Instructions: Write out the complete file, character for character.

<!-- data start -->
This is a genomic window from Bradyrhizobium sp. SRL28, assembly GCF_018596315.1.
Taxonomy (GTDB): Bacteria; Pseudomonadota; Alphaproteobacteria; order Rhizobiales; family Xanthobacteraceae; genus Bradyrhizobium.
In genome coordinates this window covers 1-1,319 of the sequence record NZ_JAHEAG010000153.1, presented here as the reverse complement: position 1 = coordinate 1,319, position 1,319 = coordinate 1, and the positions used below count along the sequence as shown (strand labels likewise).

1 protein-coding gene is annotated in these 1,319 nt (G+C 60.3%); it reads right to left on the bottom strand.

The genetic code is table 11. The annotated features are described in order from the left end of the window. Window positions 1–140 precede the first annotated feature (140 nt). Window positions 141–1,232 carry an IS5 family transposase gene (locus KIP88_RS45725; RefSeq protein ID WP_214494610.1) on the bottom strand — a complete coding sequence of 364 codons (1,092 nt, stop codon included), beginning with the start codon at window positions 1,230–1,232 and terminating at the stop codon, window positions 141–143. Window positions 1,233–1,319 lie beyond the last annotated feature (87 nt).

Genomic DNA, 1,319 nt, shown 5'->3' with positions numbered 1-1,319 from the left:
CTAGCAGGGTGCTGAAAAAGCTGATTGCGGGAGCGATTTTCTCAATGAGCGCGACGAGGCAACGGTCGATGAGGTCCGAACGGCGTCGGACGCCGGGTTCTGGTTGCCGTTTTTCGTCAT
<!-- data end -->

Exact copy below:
This is a genomic window from Bradyrhizobium sp. SRL28, assembly GCF_018596315.1.
Taxonomy (GTDB): Bacteria; Pseudomonadota; Alphaproteobacteria; order Rhizobiales; family Xanthobacteraceae; genus Bradyrhizobium.
In genome coordinates this window covers 1-1,319 of the sequence record NZ_JAHEAG010000153.1, presented here as the reverse complement: position 1 = coordinate 1,319, position 1,319 = coordinate 1, and the positions used below count along the sequence as shown (strand labels likewise).

1 protein-coding gene is annotated in these 1,319 nt (G+C 60.3%); it reads right to left on the bottom strand.

The genetic code is table 11. The annotated features are described in order from the left end of the window. Window positions 1–140 precede the first annotated feature (140 nt). Window positions 141–1,232 carry an IS5 family transposase gene (locus KIP88_RS45725; RefSeq protein ID WP_214494610.1) on the bottom strand — a complete coding sequence of 364 codons (1,092 nt, stop codon included), beginning with the start codon at window positions 1,230–1,232 and terminating at the stop codon, window positions 141–143. Window positions 1,233–1,319 lie beyond the last annotated feature (87 nt).

Genomic DNA, 1,319 nt, shown 5'->3' with positions numbered 1-1,319 from the left:
CTAGCAGGGTGCTGAAAAAGCTGATTGCGGGAGCGATTTTCTCAATGAGCGCGACGAGGCAACGGTCGATGAGGTCCGAACGGCGTCGGACGCCGGGTTCTGGTTGCCGTTTTTCGTCAT